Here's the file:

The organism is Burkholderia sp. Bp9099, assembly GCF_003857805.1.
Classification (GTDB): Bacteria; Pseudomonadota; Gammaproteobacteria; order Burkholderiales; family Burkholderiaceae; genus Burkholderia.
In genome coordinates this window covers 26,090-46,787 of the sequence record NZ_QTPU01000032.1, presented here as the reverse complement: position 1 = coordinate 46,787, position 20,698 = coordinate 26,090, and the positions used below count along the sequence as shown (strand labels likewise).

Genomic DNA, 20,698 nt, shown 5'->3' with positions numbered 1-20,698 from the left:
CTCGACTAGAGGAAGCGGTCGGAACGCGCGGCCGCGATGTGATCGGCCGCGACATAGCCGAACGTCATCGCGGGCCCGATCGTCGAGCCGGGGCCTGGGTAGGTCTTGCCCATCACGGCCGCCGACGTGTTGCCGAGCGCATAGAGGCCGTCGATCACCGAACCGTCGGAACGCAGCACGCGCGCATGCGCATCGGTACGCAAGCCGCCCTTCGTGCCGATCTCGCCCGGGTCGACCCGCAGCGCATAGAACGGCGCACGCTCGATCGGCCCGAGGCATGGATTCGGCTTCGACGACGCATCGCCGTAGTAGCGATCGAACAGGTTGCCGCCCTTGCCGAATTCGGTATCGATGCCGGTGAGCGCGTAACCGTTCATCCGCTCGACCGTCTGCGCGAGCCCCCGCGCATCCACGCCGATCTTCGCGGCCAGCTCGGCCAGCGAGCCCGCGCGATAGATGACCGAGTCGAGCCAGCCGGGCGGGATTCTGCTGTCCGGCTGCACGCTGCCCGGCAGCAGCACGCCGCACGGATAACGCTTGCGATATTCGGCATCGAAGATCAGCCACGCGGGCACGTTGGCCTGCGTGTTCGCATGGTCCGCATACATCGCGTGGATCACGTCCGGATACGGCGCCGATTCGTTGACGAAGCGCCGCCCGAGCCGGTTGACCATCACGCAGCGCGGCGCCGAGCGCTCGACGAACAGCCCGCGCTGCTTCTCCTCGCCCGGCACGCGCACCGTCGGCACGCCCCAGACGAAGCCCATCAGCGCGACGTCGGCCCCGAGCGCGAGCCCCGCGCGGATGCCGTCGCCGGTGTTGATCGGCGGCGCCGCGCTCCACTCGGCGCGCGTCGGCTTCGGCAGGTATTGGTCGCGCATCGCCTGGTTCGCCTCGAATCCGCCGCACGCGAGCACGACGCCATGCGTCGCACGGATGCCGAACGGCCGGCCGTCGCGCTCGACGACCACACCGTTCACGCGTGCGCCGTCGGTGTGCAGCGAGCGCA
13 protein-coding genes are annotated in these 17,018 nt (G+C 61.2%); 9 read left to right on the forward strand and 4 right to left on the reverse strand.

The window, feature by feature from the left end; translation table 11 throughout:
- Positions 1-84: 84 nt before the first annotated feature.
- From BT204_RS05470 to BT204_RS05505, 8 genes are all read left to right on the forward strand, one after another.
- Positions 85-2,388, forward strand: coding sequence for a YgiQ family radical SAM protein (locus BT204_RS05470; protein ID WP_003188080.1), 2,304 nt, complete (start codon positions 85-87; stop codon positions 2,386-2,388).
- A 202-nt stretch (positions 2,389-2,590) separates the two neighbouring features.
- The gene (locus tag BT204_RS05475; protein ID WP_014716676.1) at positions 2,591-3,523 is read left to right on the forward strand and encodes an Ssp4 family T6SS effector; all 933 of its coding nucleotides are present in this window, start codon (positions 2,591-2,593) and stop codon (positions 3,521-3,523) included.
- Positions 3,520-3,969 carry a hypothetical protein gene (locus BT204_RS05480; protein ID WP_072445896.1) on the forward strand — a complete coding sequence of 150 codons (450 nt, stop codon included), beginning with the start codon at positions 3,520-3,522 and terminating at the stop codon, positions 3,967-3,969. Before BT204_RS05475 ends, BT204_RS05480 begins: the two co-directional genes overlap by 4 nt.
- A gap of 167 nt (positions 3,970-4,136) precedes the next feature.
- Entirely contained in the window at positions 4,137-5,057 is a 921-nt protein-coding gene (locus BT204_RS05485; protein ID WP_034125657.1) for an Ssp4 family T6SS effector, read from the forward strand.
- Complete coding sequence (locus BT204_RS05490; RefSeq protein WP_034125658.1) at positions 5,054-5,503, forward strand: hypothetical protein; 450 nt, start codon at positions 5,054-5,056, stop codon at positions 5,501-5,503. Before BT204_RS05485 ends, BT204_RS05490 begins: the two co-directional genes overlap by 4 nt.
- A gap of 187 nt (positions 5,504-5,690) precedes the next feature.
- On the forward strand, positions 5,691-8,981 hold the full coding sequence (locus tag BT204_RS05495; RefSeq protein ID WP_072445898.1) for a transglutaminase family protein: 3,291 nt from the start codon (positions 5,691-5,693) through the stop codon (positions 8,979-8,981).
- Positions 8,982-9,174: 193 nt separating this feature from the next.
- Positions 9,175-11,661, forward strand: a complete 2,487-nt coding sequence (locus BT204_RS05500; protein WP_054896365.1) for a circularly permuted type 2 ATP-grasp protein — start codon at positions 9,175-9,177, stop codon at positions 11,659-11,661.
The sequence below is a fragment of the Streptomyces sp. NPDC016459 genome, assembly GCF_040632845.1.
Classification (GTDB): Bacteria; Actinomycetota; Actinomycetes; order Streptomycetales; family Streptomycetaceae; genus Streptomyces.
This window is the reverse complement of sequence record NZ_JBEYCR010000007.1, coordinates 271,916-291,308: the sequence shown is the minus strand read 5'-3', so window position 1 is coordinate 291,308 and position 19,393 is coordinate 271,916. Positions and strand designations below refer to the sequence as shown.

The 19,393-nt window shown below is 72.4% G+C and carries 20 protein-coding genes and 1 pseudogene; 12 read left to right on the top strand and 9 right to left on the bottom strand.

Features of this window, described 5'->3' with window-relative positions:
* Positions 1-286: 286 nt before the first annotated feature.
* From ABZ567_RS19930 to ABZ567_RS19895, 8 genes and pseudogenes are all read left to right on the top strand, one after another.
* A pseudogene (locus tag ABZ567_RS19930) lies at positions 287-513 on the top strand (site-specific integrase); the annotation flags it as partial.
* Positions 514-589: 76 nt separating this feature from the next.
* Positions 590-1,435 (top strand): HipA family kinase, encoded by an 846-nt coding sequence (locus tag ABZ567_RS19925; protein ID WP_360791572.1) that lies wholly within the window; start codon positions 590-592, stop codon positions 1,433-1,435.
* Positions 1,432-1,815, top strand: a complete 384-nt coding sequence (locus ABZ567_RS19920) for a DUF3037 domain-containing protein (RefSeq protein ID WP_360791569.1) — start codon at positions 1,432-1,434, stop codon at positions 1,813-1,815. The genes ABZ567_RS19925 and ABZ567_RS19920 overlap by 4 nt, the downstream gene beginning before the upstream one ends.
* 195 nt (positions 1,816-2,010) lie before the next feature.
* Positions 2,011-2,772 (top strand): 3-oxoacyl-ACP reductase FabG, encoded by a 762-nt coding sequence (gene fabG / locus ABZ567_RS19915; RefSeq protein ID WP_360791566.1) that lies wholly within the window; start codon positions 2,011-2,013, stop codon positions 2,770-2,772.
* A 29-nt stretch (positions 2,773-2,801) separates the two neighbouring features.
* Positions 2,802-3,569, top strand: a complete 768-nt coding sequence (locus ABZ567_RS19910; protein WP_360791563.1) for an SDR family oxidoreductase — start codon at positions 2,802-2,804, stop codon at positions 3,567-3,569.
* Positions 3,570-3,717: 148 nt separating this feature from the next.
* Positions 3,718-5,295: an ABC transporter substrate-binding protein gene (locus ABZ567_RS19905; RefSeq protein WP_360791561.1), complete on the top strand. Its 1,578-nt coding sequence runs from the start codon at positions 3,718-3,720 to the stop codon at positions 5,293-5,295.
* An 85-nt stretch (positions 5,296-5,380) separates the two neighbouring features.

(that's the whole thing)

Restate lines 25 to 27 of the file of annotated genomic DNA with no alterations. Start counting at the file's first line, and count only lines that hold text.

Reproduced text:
Features of this window, described 5'->3' with window-relative positions:
* Positions 1-286: 286 nt before the first annotated feature.
* From ABZ567_RS19930 to ABZ567_RS19895, 8 genes and pseudogenes are all read left to right on the top strand, one after another.